The three Ps of plant, protein and portion size ensure a satisfying meal without having to read labels, weigh food or worry about cooking techniques. By ensuring you have a source of plant-based food and protein at each meal you’re improving the quality of the meal as a whole. The third P, portion size, applies to the meal as well as how much of each food you have on your plate. Making sure you’re eating enough, but not too much means the meal is a healthy size. Ensuring you have plant and protein sources means you have some room for other things like a starch but it won’t be an excessive amount.
Focus on meals over snacks
Snacking has become more common as our busy lives require grab and go food options instead of whole meals you can sit down and enjoy. This tendency to snack throughout the day means you’re consuming more foods that are heavily processed, often devoid of plants and protein and fail to fully satisfy your appetite. It’s also food that’s prepared by someone else and can be high in sugar and calories.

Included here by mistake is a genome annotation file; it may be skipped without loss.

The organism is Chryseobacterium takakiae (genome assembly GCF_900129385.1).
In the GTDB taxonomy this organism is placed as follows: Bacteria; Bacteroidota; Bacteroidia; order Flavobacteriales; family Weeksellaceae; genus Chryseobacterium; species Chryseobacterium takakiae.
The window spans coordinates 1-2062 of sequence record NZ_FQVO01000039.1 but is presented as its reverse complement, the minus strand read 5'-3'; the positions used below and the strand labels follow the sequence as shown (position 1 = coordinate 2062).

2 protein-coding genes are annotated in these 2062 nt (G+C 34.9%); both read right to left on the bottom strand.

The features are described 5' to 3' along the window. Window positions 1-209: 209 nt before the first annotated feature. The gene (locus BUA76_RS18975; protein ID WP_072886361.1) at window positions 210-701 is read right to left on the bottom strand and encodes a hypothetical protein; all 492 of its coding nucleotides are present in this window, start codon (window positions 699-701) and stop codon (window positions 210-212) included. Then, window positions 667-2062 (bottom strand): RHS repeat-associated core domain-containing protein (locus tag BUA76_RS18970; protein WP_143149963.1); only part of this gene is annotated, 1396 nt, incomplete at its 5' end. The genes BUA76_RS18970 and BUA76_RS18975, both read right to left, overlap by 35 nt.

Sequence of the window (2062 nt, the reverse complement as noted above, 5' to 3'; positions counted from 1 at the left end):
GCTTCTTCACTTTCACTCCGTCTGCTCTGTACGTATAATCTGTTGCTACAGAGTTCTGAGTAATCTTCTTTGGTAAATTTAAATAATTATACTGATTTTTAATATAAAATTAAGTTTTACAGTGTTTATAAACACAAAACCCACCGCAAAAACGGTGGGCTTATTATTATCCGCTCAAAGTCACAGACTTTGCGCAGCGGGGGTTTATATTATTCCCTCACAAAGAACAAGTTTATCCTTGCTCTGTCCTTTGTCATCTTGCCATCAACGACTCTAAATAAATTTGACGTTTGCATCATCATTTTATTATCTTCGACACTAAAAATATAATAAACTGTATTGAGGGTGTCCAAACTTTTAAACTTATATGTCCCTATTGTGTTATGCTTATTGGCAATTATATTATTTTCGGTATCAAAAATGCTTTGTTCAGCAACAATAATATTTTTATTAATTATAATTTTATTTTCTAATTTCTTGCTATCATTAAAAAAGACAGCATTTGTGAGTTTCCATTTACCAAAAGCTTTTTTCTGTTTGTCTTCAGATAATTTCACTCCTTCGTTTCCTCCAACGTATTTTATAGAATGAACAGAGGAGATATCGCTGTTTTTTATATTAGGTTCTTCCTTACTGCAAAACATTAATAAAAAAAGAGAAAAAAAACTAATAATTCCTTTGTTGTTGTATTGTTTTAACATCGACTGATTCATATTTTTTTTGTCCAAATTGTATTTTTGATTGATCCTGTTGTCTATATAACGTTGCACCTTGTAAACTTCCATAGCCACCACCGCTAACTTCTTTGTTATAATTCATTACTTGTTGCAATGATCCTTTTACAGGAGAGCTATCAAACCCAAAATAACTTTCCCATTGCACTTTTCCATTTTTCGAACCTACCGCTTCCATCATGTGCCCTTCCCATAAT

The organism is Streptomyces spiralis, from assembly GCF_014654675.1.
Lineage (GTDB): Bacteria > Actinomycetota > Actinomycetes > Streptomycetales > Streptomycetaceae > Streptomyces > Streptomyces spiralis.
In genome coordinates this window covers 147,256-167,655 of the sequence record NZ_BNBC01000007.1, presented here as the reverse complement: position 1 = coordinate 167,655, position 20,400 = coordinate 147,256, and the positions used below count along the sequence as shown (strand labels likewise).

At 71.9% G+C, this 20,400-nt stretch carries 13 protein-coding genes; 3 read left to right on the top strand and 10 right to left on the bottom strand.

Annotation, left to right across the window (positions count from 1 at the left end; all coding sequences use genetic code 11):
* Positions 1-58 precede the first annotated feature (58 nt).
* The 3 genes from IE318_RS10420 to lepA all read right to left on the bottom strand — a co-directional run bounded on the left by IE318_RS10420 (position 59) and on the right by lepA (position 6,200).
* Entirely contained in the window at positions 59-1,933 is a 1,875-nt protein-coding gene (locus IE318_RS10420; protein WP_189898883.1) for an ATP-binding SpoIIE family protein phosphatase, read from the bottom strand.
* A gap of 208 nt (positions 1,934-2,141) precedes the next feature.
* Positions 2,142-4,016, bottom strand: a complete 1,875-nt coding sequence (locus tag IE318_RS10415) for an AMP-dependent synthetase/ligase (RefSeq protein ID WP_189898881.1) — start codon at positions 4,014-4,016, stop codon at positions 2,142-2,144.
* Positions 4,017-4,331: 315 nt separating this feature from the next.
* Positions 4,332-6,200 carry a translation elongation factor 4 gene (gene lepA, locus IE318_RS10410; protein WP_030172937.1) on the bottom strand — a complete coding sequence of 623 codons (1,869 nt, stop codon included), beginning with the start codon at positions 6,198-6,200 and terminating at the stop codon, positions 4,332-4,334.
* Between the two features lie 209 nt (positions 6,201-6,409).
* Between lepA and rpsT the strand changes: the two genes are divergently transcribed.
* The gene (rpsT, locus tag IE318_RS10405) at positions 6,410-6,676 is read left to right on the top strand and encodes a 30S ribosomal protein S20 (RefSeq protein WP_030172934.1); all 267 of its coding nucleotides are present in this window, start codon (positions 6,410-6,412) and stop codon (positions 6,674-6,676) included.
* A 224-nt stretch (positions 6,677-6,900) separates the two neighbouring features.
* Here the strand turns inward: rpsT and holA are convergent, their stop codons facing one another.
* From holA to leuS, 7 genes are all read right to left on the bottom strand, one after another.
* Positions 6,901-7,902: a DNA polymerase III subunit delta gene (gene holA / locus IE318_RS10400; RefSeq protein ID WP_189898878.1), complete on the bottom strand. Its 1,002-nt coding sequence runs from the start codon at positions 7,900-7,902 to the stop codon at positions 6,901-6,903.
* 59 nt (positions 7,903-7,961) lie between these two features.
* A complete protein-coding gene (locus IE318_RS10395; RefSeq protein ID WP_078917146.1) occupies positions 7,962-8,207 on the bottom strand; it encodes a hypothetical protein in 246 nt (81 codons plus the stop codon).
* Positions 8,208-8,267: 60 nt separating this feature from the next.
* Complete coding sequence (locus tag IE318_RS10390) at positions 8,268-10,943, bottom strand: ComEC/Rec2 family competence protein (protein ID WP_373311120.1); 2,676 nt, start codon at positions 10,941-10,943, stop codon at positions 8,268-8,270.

I enjoy a snack as much as anyone, but I still make sure most of my food is consumed in meals that include a variety of foods. Having a whole meal is a lot more satisfying both from a nutritional and enjoyment perspective.
Be prudent with calorie-laden beverages
Overconsumption is one of the leading causes of chronic dietary stress and beverages can be a big influence on this problem. It’s relatively easy to drink a lot of sugar and calories compared to eating the same amount. This especially applies to sugary beverages like soda, juice and even smoothies. This is also why I often recommend cutting back on how much you drink rather than what you eat when trying to lose weight.
Learn to identify and satisfy emotional appetites
Sometimes it may feel like you can’t get enough and that your appetites are very hard to satisfy. An unending appetite can be caused by a medical condition, but most often it’s not quite knowing what you really need. This can be the case with negative emotional eating where you feel you can’t stop eating because the stress you’re feeling isn’t going away no matter what you eat. Situations like this are an opportunity to think about what’s really causing the stress and dealing with it directly instead of trying to pacify it with food.